Repair wizards over at iFixit have performed their teardown routine by prying open the 4.7-inch iPhone 6s (model A1688/A1633) in an effort to identify its components, analyze their internal layout and calculate the device’s repairability score.
While the new phone does feature a slightly smaller battery due to a heavier display with additional capacitive sensors, Apple’s new Taptic Engine and a bigger ‘A9’ system-on-a-chip, the device packs in fewer chips overall and has the same repairability score as last year’s iPhone 6.
iFixit says that “getting into the new iPhone is almost as easy as it was before,” thanks to some surprise adhesive lurking beneath the display.
Here are your key takeaways.
A9—Apple’s third-generation 64-bit microchip got a size bump from last year’s A8 and now measures roughly 14.5 x 15 mm, up from 13.5 x 14.5 mm on the A8.
M9 motion chip—Apple’s third-generation motion co-processor is still basically a rebranded part manufacture by NXP. This time around, however, the company has saved space by embedding the M9 inside the main A9 chip.
Heavier display—3D Touch requires an additional capacitive layer, comprised of 96 pressure sensors. It’s embedded into the backlight and makes the whole display assembly 15 grams heavier at 60 grams than the iPhone 6 display. As such, 3D Touch has contributed the most to the iPhone 6s being a tad heavier and imperceptibly thicker than its predecessor.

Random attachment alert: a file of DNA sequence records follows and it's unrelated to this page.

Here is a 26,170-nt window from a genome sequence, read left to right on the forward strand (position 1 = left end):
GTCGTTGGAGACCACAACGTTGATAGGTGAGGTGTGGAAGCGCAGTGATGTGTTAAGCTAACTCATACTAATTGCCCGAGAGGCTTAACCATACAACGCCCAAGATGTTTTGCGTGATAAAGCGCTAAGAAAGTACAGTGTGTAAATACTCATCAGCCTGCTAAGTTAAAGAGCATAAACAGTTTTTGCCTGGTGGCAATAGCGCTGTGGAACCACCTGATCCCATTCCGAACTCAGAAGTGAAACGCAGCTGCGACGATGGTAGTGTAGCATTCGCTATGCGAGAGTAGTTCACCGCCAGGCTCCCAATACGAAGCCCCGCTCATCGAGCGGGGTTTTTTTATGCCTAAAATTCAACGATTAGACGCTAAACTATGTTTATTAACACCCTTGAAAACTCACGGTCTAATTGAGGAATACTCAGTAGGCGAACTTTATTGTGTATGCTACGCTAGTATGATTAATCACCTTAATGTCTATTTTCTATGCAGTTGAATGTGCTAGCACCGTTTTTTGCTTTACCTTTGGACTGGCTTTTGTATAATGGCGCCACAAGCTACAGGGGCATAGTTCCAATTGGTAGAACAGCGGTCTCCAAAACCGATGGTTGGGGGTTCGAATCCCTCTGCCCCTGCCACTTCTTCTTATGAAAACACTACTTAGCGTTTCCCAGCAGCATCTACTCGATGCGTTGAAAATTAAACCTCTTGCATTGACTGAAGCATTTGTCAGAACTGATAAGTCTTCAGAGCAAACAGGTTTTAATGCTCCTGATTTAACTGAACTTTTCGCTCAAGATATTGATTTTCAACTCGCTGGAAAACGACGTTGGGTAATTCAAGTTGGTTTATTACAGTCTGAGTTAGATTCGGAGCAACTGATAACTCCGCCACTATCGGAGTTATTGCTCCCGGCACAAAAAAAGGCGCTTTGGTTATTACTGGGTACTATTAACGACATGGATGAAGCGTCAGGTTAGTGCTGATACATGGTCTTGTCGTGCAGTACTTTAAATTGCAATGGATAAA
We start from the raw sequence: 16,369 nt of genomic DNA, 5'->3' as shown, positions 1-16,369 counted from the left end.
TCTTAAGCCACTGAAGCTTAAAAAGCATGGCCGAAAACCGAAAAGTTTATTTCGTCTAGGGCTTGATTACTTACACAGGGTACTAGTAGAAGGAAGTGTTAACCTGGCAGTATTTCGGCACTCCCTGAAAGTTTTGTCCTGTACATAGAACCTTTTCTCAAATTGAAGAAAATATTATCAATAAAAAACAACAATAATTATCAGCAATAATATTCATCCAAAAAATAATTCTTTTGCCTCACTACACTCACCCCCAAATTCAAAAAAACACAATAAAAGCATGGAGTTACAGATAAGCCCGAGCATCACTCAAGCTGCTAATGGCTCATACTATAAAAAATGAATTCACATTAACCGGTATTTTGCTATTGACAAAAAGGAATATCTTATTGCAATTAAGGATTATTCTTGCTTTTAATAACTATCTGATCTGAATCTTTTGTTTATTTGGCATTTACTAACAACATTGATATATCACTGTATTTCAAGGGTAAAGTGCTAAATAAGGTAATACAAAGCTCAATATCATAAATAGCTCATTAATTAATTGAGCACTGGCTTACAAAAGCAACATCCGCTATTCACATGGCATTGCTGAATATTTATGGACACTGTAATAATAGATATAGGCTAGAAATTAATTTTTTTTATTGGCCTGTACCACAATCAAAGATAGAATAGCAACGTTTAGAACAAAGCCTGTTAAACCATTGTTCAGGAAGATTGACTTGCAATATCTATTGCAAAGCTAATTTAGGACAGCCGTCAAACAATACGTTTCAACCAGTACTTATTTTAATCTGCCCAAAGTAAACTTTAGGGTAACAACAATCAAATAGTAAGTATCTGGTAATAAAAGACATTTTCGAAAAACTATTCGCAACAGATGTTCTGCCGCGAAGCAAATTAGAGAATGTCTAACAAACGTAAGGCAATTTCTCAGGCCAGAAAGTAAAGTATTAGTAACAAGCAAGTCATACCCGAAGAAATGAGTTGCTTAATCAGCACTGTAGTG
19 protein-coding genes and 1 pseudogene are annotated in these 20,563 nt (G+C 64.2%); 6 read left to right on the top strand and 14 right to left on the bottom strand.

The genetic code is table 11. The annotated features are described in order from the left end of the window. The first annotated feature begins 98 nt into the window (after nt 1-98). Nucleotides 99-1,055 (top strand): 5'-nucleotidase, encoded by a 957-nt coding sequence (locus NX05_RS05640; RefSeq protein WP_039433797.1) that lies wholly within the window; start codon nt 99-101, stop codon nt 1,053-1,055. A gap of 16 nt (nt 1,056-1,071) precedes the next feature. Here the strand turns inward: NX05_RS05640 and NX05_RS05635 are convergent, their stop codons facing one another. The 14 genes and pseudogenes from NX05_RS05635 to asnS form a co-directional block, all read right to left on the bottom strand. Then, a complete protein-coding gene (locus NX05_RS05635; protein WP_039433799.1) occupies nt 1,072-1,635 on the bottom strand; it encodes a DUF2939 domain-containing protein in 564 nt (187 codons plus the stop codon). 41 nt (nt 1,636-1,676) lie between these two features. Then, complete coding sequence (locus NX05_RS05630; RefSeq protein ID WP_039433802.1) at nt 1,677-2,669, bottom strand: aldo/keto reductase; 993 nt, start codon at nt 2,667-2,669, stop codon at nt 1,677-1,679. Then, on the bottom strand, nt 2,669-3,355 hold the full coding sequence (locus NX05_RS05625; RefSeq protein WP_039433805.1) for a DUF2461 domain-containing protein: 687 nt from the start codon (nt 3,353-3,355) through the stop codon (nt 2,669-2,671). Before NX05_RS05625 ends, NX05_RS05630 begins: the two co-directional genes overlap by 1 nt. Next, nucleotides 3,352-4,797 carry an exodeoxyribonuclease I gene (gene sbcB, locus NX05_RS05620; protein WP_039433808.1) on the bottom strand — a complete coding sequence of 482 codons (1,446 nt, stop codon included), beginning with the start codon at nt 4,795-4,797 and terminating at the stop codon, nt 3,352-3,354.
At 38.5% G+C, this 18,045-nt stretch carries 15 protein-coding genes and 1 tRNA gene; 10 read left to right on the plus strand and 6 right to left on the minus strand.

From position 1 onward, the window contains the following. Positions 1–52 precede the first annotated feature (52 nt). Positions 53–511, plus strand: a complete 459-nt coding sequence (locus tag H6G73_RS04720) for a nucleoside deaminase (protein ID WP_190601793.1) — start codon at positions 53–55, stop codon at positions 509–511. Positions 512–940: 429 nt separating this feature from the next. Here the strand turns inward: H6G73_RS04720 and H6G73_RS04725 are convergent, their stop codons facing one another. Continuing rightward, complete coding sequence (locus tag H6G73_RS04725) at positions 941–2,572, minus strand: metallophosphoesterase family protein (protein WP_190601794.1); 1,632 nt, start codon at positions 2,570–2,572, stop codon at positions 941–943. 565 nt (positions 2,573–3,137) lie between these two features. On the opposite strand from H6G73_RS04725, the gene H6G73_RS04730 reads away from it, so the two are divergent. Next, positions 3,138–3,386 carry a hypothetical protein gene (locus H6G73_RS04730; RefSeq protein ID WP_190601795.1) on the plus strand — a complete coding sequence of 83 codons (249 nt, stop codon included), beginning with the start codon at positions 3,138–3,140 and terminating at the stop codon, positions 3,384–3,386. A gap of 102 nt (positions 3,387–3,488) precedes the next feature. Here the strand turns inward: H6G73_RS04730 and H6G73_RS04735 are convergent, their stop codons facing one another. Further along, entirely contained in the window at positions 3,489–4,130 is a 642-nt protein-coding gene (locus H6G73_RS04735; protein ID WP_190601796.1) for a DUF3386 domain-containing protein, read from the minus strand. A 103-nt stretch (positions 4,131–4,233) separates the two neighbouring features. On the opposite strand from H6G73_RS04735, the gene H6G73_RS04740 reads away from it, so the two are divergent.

Taptic Engine—Apple’s Taptic Engine first debuted on the Apple Watch, then made its way into the trackpad of new Mac notebooks and now it’s replaced the old and somewhat dull vibrator in previous iPhone models.
Smaller battery—Due to 3D Touch and Taptic Engine taking more space, Apple had to reduce battery size, which brought its capacity down a bit, but battery life remains the same. The lithium-ion cell comes in at 3.8 V, 6.55 Whr and 1,715 mAh, a small but notable decrease from the 1,810 mAh battery in last year’s iPhone 6.
Semiconductor lovers, here are the chips inside the iPhone 6s:
- Apple A9 APL0898 SoC + Samsung 2 GB LPDDR4 RAM
- Qualcomm MDM9635M LTE Cat. 6 Modem (vs. the MDM9625M found in the iPhone 6)
- InvenSense MP67B 6-axis Gyroscope and Accelerometer Combo (also found in iPhone 6)
- Bosch Sensortec 3P7 LA 3-axis Accelerometer (likely BMA280)
- TriQuint TQF6405 Power Amplifier Module
- Skyworks SKY77812 Power Amplifer Module
- Avago AFEM-8030 Power Amplifier Module
- Qualcomm QFE1100 Envelope Tracking IC
- Toshiba THGBX5G7D2KLFXG 16 GB 19 nm NAND Flash Memory
- Universal Scientific Industrial 339S00043 Wi-Fi Module
- NXP 66V10 NFC Controller (vs. 65V10 found in iPhone 6)
- Apple/Dialog 338S00120 Power Management IC
- Apple/Cirrus Logic 338S00105 Audio IC
- Qualcomm PMD9635 Power Management IC
- Skyworks SKY77357 Power Amplifier Module
- Murata 240 Front-End Module
- RF Micro Devices RF5150 Antenna Switch
- NXP 1610A3
- Apple/Cirrus Logic 338S1285 Audio IC
- Texas Instruments 65730AOP Power Management IC
- Qualcomm WTR3925 Radio Frequency Transceive
The Touch ID cable is still paired to the logic board, complicating repairs.
Speaking of repairability, iFixit notes that although Apple’s new phone still uses proprietary Pentalobe screws on the exterior, requiring a specialty screwdriver to remove, it benefits from smart choices that simplify repairs:
- The display assembly continues to be the first component out, simplifying screen repairs.
- The battery is straightforward to access. Removing it requires a proprietary pentalobe screwdriver and knowledge of the adhesive removal technique, but is not difficult.
As a result, the repairability score of the iPhone 6s has remained unchanged from the iPhone 6 as the new phone earns a 7 out of 10 on iFixit’s Repairability scale.